Where private and investment bankers are required to co-ordinate portfolios of global families, the investment banker would typically have more contact with the clients, than the private banker, who often introduces the family. “This leads to a lot of hostility and friction when it comes to private equity,” volunteers Mr Aquilina.
Although joint ventures between investment and private banking units involving shared revenues have helped reduce any bad feeling, a perennial struggle to create a viable structure to serve global families has taken its toll. Family offices requiring institutional pricing levels for private equity investments have started to position themselves as attractive destinations for corporate finance specialists.
“While there is a definite trend for migration of specialist talent to family offices, the flipside is that the family office has to convince the institutional expert to leave a corporate structure with human resources and high compensation levels,” says Mr Aquilina. Family offices typically do this by providing loans for key staff to co-invest in private equity.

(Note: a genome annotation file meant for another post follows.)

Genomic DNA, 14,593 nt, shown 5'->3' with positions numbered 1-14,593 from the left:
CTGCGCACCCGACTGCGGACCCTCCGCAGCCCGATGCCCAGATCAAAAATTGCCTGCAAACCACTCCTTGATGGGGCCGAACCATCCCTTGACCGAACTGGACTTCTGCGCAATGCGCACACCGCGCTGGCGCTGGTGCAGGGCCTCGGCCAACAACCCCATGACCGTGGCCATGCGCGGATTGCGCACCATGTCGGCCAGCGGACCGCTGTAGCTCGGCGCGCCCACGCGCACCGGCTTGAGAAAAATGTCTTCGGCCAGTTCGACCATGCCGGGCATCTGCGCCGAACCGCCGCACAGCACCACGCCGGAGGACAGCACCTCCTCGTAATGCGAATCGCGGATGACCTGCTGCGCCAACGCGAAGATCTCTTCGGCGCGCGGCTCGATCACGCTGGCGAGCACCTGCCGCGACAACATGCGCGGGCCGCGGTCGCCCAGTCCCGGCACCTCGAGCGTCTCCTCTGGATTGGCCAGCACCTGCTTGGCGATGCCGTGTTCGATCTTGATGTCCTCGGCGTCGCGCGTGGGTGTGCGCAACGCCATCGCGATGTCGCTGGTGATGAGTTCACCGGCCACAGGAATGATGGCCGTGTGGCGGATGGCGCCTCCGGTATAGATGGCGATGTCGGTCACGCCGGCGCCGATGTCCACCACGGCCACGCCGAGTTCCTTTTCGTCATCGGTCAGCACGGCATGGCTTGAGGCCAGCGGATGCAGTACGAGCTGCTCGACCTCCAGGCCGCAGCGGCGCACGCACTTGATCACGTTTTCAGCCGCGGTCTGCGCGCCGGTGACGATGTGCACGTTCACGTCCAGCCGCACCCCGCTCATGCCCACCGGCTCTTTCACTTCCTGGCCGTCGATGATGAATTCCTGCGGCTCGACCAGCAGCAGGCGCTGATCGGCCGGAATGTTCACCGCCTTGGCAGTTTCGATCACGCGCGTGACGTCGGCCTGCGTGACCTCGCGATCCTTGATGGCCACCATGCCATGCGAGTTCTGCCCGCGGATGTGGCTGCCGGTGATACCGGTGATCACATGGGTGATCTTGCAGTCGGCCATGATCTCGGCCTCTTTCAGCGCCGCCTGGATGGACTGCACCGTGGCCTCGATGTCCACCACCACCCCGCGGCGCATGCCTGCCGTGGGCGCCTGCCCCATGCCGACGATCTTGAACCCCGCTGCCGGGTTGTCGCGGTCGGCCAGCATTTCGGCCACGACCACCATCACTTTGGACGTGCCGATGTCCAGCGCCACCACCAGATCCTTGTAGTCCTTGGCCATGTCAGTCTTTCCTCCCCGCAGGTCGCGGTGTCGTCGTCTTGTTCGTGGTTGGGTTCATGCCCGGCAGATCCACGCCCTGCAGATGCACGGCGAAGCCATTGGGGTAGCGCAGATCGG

Shelter from the storm
Significant stakes in these illiquid, alternative investments have protected families from the volatility of public markets during the ongoing crisis. Regular communication with clients has been stepped up since the start of the coronavirus spread, says Charlotte Thorne, co-founder of London-based family investment advisers Capital Generation Partners.
“This is not because we need to speak from a portfolio perspective, but because our job is to keep calm and steady and explain to people what needs to be done.”
CapGen’s portfolios have been “quite conservatively positioned for a year and a half”, says Mr Thorne. “We knew that the downturn was coming, but did not know where from. Because our portfolios were ready for just this sort of possibility, we have been able to go to our clients and explain why we are not running around screaming.”
More of these discussions during the current crisis are held with family members rather than family office employees, she confirms. “Many families can become disintermediated from their wealth. They have a lot of excellent advisers, lawyers and trustees involved but sometimes they want direct conversations with the person at the raw end of the job.”